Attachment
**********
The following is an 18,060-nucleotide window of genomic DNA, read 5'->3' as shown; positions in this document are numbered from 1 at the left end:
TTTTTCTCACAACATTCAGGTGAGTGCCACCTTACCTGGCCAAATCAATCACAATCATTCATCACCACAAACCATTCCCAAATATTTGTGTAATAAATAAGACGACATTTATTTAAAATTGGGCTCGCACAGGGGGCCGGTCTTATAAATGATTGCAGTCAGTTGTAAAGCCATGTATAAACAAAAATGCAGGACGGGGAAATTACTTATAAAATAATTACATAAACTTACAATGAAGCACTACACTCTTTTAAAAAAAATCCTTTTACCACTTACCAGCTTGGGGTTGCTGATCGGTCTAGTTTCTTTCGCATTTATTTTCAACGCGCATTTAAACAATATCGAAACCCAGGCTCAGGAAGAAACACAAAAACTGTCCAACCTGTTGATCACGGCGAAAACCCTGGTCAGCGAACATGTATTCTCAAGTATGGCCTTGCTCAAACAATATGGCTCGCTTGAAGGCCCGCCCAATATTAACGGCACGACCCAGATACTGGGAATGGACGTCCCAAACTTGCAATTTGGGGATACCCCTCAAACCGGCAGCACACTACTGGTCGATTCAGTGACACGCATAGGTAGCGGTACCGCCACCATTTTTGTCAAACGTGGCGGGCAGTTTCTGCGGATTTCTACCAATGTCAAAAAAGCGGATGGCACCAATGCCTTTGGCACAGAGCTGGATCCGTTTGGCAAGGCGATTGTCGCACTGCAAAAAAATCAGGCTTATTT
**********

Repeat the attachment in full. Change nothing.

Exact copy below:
The following is an 18,060-nucleotide window of genomic DNA, read 5'->3' as shown; positions in this document are numbered from 1 at the left end:
TTTTTCTCACAACATTCAGGTGAGTGCCACCTTACCTGGCCAAATCAATCACAATCATTCATCACCACAAACCATTCCCAAATATTTGTGTAATAAATAAGACGACATTTATTTAAAATTGGGCTCGCACAGGGGGCCGGTCTTATAAATGATTGCAGTCAGTTGTAAAGCCATGTATAAACAAAAATGCAGGACGGGGAAATTACTTATAAAATAATTACATAAACTTACAATGAAGCACTACACTCTTTTAAAAAAAATCCTTTTACCACTTACCAGCTTGGGGTTGCTGATCGGTCTAGTTTCTTTCGCATTTATTTTCAACGCGCATTTAAACAATATCGAAACCCAGGCTCAGGAAGAAACACAAAAACTGTCCAACCTGTTGATCACGGCGAAAACCCTGGTCAGCGAACATGTATTCTCAAGTATGGCCTTGCTCAAACAATATGGCTCGCTTGAAGGCCCGCCCAATATTAACGGCACGACCCAGATACTGGGAATGGACGTCCCAAACTTGCAATTTGGGGATACCCCTCAAACCGGCAGCACACTACTGGTCGATTCAGTGACACGCATAGGTAGCGGTACCGCCACCATTTTTGTCAAACGTGGCGGGCAGTTTCTGCGGATTTCTACCAATGTCAAAAAAGCGGATGGCACCAATGCCTTTGGCACAGAGCTGGATCCGTTTGGCAAGGCGATTGTCGCACTGCAAAAAAATCAGGCTTATTT